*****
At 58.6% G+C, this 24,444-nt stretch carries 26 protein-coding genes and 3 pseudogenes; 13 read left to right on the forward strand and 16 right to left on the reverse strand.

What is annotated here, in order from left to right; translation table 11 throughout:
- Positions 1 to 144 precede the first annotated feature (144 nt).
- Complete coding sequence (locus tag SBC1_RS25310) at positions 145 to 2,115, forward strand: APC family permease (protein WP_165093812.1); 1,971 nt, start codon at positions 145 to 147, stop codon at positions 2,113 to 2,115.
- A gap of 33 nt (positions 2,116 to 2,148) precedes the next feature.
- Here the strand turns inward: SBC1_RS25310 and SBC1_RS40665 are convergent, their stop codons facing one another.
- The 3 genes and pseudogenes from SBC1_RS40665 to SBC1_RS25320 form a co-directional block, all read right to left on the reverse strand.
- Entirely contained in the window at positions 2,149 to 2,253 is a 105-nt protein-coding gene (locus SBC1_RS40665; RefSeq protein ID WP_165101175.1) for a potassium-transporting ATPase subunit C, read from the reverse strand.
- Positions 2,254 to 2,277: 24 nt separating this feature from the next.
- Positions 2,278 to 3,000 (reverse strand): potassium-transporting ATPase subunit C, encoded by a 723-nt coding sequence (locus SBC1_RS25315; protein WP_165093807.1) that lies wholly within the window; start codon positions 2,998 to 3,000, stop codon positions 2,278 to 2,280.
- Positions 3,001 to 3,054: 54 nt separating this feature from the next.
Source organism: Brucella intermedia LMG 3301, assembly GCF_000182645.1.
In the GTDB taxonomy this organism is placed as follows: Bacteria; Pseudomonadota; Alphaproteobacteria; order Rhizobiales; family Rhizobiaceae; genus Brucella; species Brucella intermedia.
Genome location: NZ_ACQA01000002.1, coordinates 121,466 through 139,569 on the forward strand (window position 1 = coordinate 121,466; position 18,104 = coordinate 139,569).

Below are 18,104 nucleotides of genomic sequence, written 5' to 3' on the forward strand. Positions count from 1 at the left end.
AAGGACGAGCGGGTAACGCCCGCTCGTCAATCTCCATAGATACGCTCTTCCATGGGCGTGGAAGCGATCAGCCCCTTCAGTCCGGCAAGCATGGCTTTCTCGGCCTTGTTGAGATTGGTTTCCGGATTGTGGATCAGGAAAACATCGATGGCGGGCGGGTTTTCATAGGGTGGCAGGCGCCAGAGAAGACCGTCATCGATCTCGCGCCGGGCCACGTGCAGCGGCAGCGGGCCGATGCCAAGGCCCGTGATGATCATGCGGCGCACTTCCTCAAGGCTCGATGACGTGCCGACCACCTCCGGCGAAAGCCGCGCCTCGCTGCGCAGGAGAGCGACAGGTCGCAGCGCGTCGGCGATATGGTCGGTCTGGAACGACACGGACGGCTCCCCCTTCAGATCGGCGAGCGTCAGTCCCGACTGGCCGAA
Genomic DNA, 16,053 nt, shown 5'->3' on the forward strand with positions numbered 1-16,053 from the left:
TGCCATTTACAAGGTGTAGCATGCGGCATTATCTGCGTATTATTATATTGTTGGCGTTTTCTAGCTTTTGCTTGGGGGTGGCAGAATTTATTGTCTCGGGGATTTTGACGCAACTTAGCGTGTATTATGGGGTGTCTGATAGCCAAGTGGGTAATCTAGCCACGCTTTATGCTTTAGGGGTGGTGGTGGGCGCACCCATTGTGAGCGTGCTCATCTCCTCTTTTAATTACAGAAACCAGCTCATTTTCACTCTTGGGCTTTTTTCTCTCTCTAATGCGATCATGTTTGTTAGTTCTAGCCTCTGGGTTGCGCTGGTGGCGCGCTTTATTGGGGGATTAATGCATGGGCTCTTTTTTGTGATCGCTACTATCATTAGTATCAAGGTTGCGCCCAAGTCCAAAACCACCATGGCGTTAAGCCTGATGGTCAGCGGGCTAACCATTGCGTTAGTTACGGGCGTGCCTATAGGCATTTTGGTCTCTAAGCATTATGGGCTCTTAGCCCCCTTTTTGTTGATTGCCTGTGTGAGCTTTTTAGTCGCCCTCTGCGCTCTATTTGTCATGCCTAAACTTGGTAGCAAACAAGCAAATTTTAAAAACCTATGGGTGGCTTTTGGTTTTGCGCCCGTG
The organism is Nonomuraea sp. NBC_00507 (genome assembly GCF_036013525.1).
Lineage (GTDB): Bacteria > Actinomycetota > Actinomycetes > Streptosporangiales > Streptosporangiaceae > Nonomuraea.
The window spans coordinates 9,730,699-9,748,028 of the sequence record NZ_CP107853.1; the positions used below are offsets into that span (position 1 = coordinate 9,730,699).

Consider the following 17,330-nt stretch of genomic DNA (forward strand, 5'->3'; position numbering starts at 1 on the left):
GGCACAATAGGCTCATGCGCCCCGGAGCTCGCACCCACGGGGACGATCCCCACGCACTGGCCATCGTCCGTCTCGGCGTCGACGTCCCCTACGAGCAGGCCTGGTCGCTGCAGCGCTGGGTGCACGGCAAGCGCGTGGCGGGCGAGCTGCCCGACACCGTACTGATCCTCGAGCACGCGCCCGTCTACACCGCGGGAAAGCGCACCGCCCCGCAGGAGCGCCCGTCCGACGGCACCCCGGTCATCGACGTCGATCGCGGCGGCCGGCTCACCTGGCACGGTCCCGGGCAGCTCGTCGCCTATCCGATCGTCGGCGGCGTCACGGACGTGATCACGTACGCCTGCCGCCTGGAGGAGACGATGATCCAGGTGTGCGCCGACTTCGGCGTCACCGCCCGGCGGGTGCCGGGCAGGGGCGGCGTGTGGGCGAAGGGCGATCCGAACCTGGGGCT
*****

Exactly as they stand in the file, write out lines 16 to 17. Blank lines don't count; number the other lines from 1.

AAGGACGAGCGGGTAACGCCCGCTCGTCAATCTCCATAGATACGCTCTTCCATGGGCGTGGAAGCGATCAGCCCCTTCAGTCCGGCAAGCATGGCTTTCTCGGCCTTGTTGAGATTGGTTTCCGGATTGTGGATCAGGAAAACATCGATGGCGGGCGGGTTTTCATAGGGTGGCAGGCGCCAGAGAAGACCGTCATCGATCTCGCGCCGGGCCACGTGCAGCGGCAGCGGGCCGATGCCAAGGCCCGTGATGATCATGCGGCGCACTTCCTCAAGGCTCGATGACGTGCCGACCACCTCCGGCGAAAGCCGCGCCTCGCTGCGCAGGAGAGCGACAGGTCGCAGCGCGTCGGCGATATGGTCGGTCTGGAACGACACGGACGGCTCCCCCTTCAGATCGGCGAGCGTCAGTCCCGACTGGCCGAA
Genomic DNA, 16,053 nt, shown 5'->3' on the forward strand with positions numbered 1-16,053 from the left: